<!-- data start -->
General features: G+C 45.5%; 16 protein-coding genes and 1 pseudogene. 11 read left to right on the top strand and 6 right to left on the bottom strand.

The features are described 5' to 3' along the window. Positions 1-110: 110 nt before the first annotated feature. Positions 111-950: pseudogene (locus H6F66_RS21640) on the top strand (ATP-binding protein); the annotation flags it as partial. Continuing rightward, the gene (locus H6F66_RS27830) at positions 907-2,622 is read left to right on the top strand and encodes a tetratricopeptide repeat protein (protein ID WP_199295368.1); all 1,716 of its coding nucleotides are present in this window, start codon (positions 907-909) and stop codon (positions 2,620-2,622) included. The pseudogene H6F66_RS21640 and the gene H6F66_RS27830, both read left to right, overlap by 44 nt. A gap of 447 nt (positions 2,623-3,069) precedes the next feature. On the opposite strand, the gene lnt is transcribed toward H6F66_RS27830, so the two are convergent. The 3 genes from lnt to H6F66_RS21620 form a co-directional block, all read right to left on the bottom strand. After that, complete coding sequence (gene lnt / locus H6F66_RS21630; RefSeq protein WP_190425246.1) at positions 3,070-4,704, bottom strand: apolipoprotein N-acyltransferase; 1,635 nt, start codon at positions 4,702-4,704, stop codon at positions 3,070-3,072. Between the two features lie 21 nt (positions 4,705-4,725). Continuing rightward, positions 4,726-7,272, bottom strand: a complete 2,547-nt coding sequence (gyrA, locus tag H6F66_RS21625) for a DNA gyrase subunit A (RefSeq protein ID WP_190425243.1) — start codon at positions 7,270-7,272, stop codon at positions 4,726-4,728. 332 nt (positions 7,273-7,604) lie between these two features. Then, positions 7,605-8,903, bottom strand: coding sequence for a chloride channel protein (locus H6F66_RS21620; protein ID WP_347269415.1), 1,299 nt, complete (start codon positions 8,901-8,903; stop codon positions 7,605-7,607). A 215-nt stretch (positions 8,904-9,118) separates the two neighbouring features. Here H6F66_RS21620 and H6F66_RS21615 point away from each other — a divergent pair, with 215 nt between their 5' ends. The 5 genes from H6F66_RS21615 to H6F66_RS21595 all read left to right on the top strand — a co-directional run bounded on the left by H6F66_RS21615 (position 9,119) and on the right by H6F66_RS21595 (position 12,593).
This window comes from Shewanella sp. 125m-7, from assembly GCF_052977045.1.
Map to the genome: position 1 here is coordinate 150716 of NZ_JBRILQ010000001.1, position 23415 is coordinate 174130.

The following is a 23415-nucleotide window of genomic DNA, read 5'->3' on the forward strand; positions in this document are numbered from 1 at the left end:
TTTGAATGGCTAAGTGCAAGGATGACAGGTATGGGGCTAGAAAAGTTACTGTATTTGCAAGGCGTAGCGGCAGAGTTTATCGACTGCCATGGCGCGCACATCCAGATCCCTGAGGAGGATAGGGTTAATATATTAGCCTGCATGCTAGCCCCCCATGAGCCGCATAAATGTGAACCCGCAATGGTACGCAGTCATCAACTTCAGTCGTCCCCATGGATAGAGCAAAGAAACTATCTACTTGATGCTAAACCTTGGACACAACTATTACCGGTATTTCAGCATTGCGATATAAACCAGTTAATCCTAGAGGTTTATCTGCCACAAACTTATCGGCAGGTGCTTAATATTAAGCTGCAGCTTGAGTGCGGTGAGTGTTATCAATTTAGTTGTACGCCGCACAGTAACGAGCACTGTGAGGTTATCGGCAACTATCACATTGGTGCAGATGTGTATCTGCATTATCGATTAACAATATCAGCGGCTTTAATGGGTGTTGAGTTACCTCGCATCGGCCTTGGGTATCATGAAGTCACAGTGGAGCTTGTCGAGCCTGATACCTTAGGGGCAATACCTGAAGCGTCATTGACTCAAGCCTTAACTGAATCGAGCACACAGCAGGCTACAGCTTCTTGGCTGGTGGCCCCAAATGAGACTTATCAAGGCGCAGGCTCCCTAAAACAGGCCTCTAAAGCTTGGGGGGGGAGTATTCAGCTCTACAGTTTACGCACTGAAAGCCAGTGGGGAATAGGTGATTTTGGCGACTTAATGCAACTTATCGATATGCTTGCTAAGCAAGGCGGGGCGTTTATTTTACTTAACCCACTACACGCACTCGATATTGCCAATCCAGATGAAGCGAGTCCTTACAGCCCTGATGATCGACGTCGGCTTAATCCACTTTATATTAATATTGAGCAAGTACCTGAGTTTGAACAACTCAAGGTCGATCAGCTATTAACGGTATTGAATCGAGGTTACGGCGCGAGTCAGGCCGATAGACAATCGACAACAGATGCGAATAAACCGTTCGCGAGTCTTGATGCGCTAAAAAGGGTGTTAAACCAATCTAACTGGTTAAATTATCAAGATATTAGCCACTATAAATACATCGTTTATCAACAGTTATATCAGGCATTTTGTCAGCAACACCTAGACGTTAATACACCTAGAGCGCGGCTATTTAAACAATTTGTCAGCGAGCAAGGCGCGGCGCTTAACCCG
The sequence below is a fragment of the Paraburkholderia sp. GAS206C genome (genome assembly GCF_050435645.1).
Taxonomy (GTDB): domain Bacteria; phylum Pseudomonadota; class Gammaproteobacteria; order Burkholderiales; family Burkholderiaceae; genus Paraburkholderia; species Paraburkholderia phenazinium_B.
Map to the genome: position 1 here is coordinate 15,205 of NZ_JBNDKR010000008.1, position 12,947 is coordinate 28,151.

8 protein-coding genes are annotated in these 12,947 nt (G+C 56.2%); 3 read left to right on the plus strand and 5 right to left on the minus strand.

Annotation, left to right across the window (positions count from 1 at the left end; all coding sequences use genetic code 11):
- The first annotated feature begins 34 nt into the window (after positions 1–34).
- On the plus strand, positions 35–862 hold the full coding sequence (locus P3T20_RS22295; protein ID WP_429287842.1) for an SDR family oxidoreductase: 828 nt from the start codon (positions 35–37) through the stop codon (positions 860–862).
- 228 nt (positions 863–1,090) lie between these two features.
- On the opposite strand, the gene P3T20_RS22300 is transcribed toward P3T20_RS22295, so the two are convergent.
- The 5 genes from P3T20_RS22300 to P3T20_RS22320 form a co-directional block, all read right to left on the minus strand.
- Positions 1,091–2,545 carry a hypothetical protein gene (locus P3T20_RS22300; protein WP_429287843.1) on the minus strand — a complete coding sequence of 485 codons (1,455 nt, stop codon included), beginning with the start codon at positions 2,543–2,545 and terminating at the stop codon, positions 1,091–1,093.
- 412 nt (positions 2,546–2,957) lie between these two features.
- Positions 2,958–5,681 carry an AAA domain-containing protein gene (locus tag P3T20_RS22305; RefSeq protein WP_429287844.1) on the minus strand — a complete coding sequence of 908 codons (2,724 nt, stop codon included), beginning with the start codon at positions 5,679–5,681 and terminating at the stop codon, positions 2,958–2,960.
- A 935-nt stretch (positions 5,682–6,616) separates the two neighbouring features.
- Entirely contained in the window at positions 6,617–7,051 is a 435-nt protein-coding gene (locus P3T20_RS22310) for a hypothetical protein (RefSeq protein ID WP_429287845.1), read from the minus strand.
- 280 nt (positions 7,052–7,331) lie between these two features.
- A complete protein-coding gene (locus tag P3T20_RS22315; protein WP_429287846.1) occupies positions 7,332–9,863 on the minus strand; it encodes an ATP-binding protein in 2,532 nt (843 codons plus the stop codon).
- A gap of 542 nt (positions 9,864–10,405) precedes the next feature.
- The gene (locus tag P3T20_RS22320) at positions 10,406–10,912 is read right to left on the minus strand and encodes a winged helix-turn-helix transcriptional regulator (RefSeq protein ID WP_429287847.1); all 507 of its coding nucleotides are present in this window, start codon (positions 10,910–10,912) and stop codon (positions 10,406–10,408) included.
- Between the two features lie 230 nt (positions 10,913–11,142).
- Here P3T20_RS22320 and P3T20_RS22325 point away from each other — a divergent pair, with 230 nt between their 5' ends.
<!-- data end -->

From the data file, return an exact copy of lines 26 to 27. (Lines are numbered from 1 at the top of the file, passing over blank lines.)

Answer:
- Between the two features lie 230 nt (positions 10,913–11,142).
- Here P3T20_RS22320 and P3T20_RS22325 point away from each other — a divergent pair, with 230 nt between their 5' ends.